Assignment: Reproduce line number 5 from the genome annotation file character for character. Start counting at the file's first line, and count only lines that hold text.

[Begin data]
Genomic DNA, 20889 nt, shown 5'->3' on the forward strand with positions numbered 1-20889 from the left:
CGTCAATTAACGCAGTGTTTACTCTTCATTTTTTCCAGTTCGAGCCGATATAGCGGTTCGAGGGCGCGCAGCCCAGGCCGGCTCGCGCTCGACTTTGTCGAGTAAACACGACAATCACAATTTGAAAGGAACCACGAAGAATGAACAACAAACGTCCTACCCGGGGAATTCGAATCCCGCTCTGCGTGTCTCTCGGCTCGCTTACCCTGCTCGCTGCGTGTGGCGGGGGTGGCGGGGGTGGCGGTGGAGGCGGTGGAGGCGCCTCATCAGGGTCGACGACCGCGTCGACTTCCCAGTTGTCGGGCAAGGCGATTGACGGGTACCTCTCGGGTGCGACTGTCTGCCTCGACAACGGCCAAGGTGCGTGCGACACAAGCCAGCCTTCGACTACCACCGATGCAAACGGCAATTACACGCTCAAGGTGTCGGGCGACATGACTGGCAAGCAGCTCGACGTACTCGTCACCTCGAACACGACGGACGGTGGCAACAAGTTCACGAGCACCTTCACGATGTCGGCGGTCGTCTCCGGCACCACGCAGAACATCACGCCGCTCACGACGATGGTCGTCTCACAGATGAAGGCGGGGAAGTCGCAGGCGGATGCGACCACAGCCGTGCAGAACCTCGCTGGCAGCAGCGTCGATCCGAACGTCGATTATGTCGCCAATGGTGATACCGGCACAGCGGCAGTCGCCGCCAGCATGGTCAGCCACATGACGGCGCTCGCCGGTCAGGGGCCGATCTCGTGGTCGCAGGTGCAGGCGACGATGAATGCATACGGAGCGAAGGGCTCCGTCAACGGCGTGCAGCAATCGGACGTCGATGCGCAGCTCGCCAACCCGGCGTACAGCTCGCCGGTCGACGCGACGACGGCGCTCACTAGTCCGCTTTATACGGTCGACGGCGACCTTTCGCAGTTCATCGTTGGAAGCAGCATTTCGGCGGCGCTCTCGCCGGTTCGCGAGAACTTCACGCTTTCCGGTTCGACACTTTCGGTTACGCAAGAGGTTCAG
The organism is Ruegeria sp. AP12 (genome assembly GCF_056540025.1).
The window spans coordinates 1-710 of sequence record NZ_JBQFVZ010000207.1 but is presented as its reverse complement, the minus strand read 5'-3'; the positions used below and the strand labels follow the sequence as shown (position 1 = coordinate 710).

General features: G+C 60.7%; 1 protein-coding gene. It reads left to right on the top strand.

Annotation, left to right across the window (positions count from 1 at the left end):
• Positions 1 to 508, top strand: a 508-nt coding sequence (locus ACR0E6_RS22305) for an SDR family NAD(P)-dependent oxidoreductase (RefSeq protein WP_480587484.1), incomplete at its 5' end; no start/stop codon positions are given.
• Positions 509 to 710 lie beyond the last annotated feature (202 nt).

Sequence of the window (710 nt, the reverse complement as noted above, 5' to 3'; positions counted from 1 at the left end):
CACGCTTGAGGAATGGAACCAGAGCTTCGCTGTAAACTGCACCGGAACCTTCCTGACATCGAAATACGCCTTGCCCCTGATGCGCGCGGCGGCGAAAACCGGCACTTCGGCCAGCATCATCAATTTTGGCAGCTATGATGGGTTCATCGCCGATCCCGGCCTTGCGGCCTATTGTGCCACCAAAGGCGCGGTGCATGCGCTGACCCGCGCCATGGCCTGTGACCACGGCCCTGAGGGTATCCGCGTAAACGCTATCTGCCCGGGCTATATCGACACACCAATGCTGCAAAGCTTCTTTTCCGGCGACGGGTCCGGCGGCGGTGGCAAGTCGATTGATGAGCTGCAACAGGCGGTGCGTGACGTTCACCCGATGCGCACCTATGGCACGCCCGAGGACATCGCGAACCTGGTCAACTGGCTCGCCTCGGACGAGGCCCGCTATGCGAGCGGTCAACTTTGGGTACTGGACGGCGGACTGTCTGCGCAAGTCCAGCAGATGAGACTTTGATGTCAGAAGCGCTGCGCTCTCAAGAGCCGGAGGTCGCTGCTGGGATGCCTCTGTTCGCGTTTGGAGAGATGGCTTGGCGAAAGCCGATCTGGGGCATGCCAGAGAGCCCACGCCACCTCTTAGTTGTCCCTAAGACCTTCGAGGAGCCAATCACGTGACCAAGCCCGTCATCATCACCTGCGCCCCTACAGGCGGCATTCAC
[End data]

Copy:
General features: G+C 60.7%; 1 protein-coding gene. It reads left to right on the top strand.